When fresh tomatoes are at their peak, make this Heirloom Tomato Galette. A homemade pie crust is wrapped around herby crème fraîche and juicy tomatoes, then baked with a sprinkle of cheese. Perfect for an appetizer or light dinner!
Herb and Crème Fraîche Tomato Galette
We can all agree that tomatoes on their own are near perfect. But you know what sends them over the edge? Wrapping them up in a flaky pastry, layered between herbed crème fraîche, sprinkled with savory cheese, and baked to perfection in a high heat oven. That's what! Seriously, this Heirloom Tomato Galette is the best little dinner pie to make at the end of the summer when those cools nights are starting to creep their way in, but you still want to savor the last drops of summer. So let's get to baking, shall we?
But first, what is a galette?
A galette is a simply a round pastry usually consisting of either a sweet or savory filling, wrapped up in a pie-dough-like-pastry. The name hails from France, but we all know and love the galette as basically a free-form pie!
Galettes are known for their rustic charm and the ease with which nearly anyone can turn out an instagram-worthy version of one, thanks to the utter simplicity required to make it. It is said, if you are intimidated with making a pie, start with a galette! (Though to be fair, you know you'll never hear me say that. Pie making is easy, and anybody can do it. That's my story, and I'm sticking to it!)
Let's Talk Tomatoes
Part of the beauty of this galette is the variety of color you'll have using those heirloom tomatoes. However, not using heirlooms isn't a deal-breaker. This galette will still be beautiful with just red tomatoes!
It's best to work with ripe but still firm tomatoes. If they're too soft and watery, that will reflect itself in the galette.
The tomatoes needed to be prepped before the bake. After slicing them into ¼" rounds, they need to be salted and drained for about 15-30 minutes. They might not release a ton of liquid at this point, but after they've been salted, they should be patted dry with a paper towel to trap any remaining excess moisture.
This step is essential to make sure your galette doesn't end up a soggy mess.
Cheese and Herbs and other Delicious Things
Don't start rolling your eyes when I tell you you need to buy a fancy cream that has it's origins from France. Crème fraîche is relatively simple to find in the grocery store, and the richness it provides as a counter to the tomatoes is worth it.
But if you don't feel like shelling out the high price for it (it's true, it is a bit expensive) you can make your own! All you need is cultured buttermilk and cream. Here is recipe for How to Make Crème Fraîche. Or...you can just spend the $4 and have it already made for you! Either way, don't skip out on it.
The crème fraîche goes underneath the tomatoes and is combined with a good bunch of herbs and cheese. I am leaving it pretty loose in terms of what herbs and cheese I'm calling for here, as there is great flexibility in this recipe depending on what you have on hand or what you like.
Think about what goes well with tomatoes! I've given suggestions in the recipe below of course, but do think of them as suggestions and be open to using what you have in your garden or what is available at your local store. As far as cheese, think about a harder type of cheese such as parmesan, asiago, gruyere, or pecorino Romano. An Italian blend will also work well.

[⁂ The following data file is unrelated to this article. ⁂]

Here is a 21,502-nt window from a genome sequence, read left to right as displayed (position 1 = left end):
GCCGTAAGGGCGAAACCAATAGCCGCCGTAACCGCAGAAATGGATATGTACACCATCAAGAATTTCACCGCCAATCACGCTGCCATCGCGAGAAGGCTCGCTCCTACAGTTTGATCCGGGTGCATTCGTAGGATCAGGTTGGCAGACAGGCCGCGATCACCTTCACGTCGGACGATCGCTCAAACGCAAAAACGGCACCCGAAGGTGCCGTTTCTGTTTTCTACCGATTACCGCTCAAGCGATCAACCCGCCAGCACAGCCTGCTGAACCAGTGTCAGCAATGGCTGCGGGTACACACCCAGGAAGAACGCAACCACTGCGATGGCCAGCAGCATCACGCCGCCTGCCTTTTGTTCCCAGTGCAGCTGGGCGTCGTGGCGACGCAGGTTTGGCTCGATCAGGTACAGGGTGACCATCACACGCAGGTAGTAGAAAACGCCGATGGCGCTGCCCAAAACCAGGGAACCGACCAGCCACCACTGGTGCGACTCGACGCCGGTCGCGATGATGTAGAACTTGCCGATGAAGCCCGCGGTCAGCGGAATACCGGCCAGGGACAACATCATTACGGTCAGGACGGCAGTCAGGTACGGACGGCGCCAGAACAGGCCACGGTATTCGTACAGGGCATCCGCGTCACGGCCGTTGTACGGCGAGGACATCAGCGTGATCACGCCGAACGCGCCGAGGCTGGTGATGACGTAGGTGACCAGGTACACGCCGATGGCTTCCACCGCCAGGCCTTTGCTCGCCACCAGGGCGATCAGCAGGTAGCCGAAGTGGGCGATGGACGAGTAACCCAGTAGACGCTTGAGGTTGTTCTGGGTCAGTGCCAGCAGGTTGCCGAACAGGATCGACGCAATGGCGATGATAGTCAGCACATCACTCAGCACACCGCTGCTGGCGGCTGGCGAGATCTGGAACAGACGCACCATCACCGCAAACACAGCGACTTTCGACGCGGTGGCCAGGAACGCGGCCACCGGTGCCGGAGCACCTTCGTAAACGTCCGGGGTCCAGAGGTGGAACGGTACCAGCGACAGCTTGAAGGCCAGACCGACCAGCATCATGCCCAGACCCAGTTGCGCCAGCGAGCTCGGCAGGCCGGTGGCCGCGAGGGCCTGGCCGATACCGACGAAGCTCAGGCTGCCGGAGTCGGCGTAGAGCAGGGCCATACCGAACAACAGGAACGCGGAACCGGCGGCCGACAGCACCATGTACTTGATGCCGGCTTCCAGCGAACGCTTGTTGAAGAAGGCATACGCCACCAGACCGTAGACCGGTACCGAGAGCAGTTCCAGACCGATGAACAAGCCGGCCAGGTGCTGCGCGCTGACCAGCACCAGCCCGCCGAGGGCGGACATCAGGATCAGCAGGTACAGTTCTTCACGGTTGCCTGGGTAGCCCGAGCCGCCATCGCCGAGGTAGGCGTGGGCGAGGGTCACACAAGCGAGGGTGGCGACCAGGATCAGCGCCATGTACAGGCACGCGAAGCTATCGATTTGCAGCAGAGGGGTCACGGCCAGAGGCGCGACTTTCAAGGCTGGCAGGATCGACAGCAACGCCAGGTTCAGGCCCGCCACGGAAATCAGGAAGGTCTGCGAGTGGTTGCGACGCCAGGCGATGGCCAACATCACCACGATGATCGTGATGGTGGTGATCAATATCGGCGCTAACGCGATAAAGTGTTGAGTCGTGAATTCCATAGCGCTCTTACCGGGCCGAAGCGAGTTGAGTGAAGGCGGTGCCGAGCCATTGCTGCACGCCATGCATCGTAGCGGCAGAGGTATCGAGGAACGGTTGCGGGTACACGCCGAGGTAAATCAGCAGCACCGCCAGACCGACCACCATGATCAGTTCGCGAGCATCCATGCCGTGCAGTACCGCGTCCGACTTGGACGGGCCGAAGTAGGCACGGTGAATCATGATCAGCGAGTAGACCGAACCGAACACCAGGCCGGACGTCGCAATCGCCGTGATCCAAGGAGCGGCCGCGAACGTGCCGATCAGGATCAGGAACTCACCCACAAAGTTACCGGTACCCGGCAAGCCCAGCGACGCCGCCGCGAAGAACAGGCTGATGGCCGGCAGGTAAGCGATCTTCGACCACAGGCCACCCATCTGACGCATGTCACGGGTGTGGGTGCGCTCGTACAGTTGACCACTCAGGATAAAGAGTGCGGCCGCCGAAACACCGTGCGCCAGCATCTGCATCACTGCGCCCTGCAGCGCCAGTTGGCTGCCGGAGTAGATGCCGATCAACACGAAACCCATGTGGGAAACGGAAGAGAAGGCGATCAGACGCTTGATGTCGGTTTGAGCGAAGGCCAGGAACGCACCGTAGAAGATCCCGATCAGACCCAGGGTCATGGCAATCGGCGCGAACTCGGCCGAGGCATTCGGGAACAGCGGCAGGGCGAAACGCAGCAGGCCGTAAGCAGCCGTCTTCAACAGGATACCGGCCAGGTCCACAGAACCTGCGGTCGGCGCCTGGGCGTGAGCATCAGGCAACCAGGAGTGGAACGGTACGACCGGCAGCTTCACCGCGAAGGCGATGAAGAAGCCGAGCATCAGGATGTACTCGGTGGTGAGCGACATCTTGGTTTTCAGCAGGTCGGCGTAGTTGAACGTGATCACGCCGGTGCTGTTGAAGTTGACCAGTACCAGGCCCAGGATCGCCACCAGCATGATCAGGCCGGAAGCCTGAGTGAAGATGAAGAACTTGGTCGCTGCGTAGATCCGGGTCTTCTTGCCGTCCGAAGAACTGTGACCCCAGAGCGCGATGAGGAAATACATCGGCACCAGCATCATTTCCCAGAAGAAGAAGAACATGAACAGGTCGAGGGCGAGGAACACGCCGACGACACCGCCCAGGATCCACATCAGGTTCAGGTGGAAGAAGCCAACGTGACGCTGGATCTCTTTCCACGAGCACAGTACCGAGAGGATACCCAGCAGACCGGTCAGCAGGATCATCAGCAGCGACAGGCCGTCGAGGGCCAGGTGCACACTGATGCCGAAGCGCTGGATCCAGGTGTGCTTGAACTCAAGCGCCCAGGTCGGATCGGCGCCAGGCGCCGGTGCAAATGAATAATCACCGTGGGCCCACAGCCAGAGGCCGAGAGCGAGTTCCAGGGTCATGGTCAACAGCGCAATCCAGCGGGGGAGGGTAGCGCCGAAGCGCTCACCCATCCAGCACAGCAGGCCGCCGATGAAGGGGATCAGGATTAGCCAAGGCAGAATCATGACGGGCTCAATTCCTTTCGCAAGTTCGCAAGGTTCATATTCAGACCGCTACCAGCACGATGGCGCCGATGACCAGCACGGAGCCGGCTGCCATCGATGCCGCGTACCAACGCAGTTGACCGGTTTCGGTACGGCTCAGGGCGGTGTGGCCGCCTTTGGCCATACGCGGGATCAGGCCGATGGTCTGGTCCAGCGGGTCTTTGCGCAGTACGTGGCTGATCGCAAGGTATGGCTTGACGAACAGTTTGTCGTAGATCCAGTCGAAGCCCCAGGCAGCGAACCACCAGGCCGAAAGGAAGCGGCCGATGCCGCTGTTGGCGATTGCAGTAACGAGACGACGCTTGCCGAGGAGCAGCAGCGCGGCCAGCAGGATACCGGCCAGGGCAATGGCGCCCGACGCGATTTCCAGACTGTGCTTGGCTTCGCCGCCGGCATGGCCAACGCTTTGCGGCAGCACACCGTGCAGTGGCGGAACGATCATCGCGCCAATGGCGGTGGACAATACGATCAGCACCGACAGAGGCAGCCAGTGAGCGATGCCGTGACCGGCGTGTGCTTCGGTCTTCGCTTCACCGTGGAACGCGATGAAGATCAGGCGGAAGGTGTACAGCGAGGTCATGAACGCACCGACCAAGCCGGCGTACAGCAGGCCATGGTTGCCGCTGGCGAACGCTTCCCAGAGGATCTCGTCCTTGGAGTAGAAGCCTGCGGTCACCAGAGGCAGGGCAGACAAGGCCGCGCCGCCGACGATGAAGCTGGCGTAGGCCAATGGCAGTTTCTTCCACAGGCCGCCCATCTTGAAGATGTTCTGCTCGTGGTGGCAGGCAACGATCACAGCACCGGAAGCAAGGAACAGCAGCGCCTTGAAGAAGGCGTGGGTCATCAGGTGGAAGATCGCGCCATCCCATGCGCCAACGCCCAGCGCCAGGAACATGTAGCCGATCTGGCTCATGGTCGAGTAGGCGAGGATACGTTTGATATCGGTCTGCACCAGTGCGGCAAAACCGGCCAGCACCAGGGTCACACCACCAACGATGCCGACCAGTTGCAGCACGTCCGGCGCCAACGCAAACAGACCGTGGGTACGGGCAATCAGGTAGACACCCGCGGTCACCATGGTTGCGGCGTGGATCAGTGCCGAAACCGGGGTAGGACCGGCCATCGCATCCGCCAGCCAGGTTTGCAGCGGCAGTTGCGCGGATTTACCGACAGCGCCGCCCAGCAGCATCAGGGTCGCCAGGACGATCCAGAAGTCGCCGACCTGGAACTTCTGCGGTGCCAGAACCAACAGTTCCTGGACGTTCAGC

How to Form a Galette
I've got to be honest, I don't see much of a difference between making a pie and making a galette except for the fact that one is baked in a pie dish and one isn't. However, many people say they find making a galette less intimidating. I think the reason why those who are intimidated by making a pie and not by a galette is because a galette is viewed as very rustic and can be a little wonky and wobbly.
All this is to say, to form a galette you simply bring the sides of the pastry up over the edges of the filling and press or pleat them together. It doesn't need to be perfect, but you do want to make sure the pastry is securely in place on top of the edges of the tomatoes.
Tips for Making a Galette
- Roll out your dough to a rough 13" circle. You do not have to make the circle exact, but I like measure and clean up the edges of my rolled out pastry with a pastry wheel to remove any jagged edges. This makes for a more uniform looking galette. If you prefer a more rustic galette, leave the pastry in it's rolled out state.
- Make sure to leave a rough 1-½ to 2" border along the edge of the pastry to leave room for the fold.
- For a more uniform pleat, use the same angle for each pleat that you make, and try to bring up the same amount of dough.
- Make sure to brush it with an egg wash for that shiny golden sheen on the crust!
- Chill your galette in the refrigerator before baking if your pie dough has become too warm while it has been formed. A warm pie dough means it could possibly collapse in the oven.
- Similarly, make sure your oven is preheated. If the oven isn't at the correct temperature, the galette might not hold it's shape.
This recipe calls for a standard butter pie crust. You can use store-bought pie dough if you want, though truly homemade is best for this recipe. It's also easy to make this gluten-free, using this gluten-free pie dough.
Yes, but I'll be sad for you! It's so good with the crème fraîche! However, it is definitely easy to swap it out with ricotta cheese, goat cheese or possibly even a whipped feta cheese!
Make sure your dough is chilled and make sure your oven is pre-heated. Those are the best ways to prevent the crust from losing it's shape. Beyond that, try to make sure your pastry is well pleated together.
This tomato galette is best eaten fresh! If there are any leftovers, keep for 1-2 days and heat up in a toaster oven until the pastry is crisp again.
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